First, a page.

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By: and
Published: Apr 19, 2024 14 min read
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Background checks can reveal information that might impact your ability to take out a loan, get a new job and even find a place to live. That’s why it’s never a bad idea to learn how to do a background check on yourself. It could help you anticipate problems or discover (and fix) any inaccuracies.

This guide covers everything you need to know about how to do a background check on yourself. However, if you’d like help running a search on yourself, check out our list of the best background check services.

Read on to learn more about the process.

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Benefits of doing a background check on yourself

There are several reasons you might want to conduct a background check on yourself. The three most common reasons include:

To see what a background screening may yield

Conducting a background check on yourself helps you identify information that might raise red flags in a future screening process. For example, you can verify whether past incidents like a misdemeanor charge or bankruptcy still show up on your record.

It’s important to note that some cities and states have their own rules restricting when certain types of background searches can be conducted. For example, in New York City, the Fair Chance Act makes it illegal for most employers to check — or even ask about — an applicant's criminal record during the application process. Employers are only permitted to run a criminal history check after a job offer has been made, and even then there’s a strict process to follow.

To detect identity theft

Credit bureaus and courts can sometimes report inaccurate information. Regularly reviewing your files will help you spot these types of errors quickly, so they have minimal impact on your life.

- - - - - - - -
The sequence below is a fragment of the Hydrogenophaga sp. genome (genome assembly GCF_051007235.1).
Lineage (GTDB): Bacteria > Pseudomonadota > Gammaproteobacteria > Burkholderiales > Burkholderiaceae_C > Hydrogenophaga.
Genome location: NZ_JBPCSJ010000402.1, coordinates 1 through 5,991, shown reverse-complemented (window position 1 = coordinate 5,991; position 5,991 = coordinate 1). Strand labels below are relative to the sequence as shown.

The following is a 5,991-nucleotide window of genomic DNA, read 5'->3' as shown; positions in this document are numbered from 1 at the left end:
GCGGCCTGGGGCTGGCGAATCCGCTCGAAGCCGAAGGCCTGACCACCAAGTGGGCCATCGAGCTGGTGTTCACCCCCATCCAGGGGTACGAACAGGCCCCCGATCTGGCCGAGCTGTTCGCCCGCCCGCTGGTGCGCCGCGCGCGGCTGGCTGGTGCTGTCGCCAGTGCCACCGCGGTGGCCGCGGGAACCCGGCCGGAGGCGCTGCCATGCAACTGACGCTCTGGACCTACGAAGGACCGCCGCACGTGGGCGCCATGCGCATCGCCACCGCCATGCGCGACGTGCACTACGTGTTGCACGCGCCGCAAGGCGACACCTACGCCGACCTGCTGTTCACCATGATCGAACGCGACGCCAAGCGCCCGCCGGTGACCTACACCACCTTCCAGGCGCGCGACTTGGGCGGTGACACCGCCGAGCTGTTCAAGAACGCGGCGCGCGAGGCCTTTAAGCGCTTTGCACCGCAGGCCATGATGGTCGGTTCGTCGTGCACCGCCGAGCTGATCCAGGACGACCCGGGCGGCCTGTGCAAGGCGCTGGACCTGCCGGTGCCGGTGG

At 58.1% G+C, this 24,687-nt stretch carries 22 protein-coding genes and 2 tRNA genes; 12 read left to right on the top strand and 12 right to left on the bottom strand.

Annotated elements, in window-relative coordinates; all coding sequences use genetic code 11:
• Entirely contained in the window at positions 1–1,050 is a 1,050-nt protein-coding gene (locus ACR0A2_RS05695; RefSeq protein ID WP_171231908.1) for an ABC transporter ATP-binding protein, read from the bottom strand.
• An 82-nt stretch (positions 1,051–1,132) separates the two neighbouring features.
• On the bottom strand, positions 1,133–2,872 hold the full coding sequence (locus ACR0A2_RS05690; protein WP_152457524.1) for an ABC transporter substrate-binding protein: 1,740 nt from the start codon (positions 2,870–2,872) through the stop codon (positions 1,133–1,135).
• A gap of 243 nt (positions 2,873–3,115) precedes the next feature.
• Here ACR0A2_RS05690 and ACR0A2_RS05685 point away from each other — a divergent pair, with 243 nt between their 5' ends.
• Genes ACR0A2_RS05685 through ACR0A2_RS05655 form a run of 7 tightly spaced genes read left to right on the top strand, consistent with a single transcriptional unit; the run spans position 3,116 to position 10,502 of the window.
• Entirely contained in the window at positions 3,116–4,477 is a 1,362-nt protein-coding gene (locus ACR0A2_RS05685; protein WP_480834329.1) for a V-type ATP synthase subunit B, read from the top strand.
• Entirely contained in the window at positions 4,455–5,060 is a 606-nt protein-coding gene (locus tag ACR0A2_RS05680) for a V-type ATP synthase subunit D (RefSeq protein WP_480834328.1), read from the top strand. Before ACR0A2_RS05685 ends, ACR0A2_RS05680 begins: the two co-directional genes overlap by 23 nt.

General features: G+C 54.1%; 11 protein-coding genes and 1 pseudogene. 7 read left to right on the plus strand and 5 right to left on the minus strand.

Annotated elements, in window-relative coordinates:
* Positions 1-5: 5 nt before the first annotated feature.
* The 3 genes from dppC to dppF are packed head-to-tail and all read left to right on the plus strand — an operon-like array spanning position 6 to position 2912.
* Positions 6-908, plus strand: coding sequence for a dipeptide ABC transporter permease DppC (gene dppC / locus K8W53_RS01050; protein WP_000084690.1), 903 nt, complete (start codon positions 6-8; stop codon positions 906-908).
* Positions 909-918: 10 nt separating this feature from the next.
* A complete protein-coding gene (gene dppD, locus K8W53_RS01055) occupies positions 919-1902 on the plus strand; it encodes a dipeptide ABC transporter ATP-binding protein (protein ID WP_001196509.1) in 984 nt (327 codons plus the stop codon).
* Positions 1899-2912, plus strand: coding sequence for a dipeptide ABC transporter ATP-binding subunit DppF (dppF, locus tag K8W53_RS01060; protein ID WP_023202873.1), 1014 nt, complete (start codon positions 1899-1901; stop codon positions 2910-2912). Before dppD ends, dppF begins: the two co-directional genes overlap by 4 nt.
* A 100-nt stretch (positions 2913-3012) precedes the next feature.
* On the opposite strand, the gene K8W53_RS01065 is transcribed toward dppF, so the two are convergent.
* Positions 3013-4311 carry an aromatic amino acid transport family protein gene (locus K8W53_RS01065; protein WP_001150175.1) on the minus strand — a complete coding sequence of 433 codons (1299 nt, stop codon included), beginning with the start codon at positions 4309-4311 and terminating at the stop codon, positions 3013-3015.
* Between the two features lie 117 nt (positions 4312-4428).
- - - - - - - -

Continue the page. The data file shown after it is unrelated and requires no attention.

To spot identity theft

Running periodic background checks on yourself is a proactive strategy against identity theft. It can reveal if someone has been using your identity without your knowledge.

For ongoing protection against ID theft, consider signing up for one of the best identity theft protection services offering continuous credit monitoring.

Step-by-step process to run a background check on yourself

A background check is a screening of an individual’s legal, professional, academic and financial past.

Professional background check services use public and private databases to discover and confirm information about your past. However, you can also do it yourself by following this six-step process.

1. Gather personal information

Be sure to gather your personal information before you start the self-initiated background check.

If you’re running a background check on yourself to know what a potential employer or landlord will find, it’s a good rule of thumb to list all the pieces of information you would have to show them if they were to run a check.

This can include your Social Security number, employment and academic history (with dates of employment and school attendance), and your address history for the past seven to 10 years. If you hold any professional licenses, be sure to have your license number on hand.

2. Search court records

The next step is to determine which databases you'll need to search. Most pre-employment or tenancy background checks will include a search for felony criminal records and, some, for misdemeanor records and civil litigation as well. These searches are usually conducted in the counties where you’ve lived over the last seven to 10 years.

Federal courts and many county courts have online portals that facilitate record searches. Note, however, that courts may charge a fee for each search conducted.

3. Check your credit report

Many background checks, especially if it’s for renting or employment in a financial field, will include a credit report check. This makes it essential that you know what’s in your credit report ahead of time so you can dispute any inaccuracies or ask for outdated information to be removed.

Traditionally, you have the right to check your credit report from each of the three major credit bureaus for free every 12 months. But pandemic-era policies now allow people to request one free credit report from each major bureau on a weekly basis. You can do so online by visiting http://www.AnnualCreditReport.com and inputting the requested information.

If you find errors or inaccuracies, you can contact the credit bureaus to fix these mistakes or hire a credit repair service to help you navigate the process.

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4. Review online presence

Googling your name is another important step when running a background check on yourself. This will show you what information is publicly available about you online.

Your online presence may also include profiles, mentions and comments on popular social media sites. It's likely that anyone conducting a background check on you will also see your social media accounts, so reviewing your public posts and comments is important.